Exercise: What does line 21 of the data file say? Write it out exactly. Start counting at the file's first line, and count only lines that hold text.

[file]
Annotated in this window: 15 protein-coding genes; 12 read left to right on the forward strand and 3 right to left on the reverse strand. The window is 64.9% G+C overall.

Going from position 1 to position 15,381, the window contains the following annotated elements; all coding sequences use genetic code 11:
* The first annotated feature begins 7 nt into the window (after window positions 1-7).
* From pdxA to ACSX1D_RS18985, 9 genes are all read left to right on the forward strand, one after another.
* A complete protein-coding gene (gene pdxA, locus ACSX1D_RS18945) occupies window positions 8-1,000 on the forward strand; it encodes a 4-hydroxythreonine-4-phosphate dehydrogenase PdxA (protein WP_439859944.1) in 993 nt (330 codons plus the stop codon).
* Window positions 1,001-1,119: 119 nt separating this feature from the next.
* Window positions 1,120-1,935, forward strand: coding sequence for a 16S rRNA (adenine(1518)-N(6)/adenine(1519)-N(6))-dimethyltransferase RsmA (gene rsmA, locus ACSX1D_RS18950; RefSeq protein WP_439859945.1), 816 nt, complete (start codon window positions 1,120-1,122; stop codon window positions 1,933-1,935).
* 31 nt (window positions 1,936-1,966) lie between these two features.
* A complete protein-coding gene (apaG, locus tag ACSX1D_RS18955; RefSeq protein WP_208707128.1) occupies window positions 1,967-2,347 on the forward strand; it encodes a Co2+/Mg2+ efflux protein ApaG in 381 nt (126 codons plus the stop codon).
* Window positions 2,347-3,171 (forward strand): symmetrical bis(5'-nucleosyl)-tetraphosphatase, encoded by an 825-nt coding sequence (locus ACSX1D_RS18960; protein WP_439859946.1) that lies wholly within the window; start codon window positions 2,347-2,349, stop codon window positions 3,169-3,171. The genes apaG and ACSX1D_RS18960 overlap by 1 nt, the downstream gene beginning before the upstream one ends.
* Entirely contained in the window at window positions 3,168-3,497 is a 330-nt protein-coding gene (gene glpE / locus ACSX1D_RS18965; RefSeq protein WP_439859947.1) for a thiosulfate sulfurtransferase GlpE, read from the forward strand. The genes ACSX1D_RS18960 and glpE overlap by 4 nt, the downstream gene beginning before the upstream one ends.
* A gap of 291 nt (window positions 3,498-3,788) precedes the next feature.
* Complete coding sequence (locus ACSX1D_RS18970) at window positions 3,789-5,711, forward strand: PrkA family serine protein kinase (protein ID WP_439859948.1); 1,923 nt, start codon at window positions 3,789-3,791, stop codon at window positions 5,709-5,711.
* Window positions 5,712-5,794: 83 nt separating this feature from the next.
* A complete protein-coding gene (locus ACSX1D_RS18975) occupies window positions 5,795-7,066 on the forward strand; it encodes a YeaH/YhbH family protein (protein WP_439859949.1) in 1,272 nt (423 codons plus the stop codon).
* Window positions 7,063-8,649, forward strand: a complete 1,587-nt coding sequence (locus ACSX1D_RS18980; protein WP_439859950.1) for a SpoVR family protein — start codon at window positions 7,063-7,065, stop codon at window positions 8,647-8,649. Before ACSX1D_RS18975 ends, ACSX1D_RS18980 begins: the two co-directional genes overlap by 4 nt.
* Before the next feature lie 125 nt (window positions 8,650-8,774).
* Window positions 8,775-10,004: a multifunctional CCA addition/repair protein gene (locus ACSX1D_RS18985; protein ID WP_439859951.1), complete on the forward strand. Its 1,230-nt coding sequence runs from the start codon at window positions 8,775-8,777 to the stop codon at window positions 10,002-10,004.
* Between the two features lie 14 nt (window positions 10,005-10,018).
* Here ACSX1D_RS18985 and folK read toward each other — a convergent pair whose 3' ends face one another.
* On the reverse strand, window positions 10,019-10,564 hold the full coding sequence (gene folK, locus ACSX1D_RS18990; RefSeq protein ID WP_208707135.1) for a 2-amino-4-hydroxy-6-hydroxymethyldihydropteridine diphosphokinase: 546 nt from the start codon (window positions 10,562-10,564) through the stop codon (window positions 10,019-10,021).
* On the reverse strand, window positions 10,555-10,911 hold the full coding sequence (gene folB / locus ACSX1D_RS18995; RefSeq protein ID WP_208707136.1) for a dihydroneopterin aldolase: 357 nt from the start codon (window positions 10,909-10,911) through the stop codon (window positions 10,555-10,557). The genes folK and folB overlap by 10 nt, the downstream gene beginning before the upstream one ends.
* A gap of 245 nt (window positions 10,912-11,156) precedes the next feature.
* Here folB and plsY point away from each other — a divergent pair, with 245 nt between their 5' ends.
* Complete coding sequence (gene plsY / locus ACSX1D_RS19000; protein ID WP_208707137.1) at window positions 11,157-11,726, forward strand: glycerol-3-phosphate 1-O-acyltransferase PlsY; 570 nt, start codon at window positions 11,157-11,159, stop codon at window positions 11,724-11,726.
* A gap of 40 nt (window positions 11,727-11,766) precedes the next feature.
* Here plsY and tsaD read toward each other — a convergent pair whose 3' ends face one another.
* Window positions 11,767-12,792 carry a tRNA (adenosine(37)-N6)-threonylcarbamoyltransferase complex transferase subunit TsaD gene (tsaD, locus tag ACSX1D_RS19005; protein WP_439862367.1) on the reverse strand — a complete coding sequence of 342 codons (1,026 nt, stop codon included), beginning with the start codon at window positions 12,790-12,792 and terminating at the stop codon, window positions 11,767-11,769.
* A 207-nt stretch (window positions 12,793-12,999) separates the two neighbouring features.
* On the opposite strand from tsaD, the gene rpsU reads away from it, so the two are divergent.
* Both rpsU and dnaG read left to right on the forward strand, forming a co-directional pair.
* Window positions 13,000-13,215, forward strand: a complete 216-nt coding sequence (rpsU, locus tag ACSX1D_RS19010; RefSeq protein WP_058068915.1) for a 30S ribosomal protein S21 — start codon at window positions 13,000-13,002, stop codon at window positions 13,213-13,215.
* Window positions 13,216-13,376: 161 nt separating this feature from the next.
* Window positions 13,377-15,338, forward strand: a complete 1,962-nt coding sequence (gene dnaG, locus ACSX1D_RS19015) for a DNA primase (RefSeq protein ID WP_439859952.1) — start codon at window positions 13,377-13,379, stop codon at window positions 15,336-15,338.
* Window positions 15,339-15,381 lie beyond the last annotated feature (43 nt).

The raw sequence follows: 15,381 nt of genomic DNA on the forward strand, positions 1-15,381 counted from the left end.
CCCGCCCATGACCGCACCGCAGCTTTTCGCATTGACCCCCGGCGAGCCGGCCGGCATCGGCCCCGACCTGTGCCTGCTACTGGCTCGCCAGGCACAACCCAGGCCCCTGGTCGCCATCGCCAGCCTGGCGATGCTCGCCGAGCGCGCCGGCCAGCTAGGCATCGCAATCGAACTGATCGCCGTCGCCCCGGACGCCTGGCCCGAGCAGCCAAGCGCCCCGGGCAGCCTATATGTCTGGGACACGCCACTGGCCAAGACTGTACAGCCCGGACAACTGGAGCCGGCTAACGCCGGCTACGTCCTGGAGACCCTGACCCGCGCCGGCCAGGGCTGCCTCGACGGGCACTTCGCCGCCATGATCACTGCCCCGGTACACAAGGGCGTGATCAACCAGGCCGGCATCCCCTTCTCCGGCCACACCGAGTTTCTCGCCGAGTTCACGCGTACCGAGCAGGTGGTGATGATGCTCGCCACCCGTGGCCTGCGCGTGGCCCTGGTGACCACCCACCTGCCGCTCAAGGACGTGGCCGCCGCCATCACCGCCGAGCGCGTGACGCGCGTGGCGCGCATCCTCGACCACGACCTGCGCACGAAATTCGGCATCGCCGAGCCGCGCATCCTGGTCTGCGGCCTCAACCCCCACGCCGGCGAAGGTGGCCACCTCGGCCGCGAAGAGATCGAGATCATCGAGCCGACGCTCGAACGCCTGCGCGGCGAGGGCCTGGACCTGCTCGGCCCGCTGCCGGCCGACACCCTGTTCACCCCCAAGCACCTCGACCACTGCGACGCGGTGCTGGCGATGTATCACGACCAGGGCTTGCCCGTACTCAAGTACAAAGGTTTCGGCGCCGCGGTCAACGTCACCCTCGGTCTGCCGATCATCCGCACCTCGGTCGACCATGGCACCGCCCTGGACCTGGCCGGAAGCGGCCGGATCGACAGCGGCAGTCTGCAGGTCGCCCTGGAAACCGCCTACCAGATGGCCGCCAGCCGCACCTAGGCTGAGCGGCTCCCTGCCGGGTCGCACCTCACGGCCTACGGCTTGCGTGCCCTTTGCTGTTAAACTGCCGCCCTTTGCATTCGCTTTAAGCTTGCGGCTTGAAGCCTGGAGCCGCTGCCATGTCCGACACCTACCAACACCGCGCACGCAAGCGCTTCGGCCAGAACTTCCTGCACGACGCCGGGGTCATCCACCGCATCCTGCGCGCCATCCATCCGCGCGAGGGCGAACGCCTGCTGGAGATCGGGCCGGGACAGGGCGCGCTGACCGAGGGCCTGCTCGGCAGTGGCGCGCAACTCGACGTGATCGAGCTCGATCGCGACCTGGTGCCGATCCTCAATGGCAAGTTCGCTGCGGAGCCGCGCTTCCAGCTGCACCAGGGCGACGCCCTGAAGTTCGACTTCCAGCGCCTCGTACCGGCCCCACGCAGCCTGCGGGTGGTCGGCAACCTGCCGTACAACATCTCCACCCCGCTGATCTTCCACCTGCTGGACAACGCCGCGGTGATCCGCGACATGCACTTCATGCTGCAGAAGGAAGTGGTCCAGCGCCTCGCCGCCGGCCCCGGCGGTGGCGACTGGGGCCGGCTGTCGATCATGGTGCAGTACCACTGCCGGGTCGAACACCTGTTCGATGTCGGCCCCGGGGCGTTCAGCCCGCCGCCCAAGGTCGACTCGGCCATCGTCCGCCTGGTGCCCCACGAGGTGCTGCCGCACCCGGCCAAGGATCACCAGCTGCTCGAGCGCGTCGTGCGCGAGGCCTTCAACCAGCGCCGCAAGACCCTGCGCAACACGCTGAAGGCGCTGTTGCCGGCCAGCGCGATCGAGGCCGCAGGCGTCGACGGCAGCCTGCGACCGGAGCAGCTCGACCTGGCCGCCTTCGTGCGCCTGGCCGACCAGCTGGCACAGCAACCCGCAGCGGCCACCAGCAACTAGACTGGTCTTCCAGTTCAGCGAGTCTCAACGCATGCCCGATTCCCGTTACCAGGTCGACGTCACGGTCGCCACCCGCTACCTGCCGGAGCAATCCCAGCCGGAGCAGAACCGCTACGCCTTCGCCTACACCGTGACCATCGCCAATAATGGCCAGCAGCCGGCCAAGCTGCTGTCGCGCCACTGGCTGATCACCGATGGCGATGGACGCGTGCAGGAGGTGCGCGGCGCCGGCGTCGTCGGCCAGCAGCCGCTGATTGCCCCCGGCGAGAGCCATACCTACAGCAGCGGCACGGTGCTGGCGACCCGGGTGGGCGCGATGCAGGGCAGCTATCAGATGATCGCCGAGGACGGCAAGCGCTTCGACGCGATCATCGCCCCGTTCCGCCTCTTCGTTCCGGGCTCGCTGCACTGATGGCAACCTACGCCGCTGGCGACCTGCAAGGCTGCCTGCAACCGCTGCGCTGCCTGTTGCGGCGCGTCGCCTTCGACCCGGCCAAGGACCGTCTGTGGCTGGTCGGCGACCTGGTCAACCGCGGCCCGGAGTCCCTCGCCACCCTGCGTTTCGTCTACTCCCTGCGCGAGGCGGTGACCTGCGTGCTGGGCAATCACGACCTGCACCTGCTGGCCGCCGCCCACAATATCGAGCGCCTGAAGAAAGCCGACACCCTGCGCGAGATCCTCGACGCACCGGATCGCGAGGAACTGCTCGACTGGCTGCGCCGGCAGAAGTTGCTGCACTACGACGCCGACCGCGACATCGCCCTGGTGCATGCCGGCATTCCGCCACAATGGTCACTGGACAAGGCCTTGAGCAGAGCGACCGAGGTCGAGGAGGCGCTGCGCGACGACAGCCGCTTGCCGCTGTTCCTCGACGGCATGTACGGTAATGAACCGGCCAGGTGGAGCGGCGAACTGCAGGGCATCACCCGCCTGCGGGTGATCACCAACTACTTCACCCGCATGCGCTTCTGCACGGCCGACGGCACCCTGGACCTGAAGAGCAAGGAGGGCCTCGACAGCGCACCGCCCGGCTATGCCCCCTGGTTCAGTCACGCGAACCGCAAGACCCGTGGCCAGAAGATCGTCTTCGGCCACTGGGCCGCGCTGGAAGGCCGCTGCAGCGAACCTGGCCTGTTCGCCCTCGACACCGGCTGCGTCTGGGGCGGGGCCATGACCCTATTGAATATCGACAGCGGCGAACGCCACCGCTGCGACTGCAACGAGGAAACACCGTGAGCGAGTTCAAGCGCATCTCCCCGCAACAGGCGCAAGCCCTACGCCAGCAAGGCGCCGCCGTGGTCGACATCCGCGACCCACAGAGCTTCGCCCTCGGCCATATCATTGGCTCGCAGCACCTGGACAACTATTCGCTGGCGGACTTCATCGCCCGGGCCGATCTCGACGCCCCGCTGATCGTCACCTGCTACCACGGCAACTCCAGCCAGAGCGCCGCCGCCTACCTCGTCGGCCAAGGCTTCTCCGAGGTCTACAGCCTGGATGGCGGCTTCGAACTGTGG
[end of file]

* On the reverse strand, window positions 10,019-10,564 hold the full coding sequence (gene folK, locus ACSX1D_RS18990; RefSeq protein ID WP_208707135.1) for a 2-amino-4-hydroxy-6-hydroxymethyldihydropteridine diphosphokinase: 546 nt from the start codon (window positions 10,562-10,564) through the stop codon (window positions 10,019-10,021).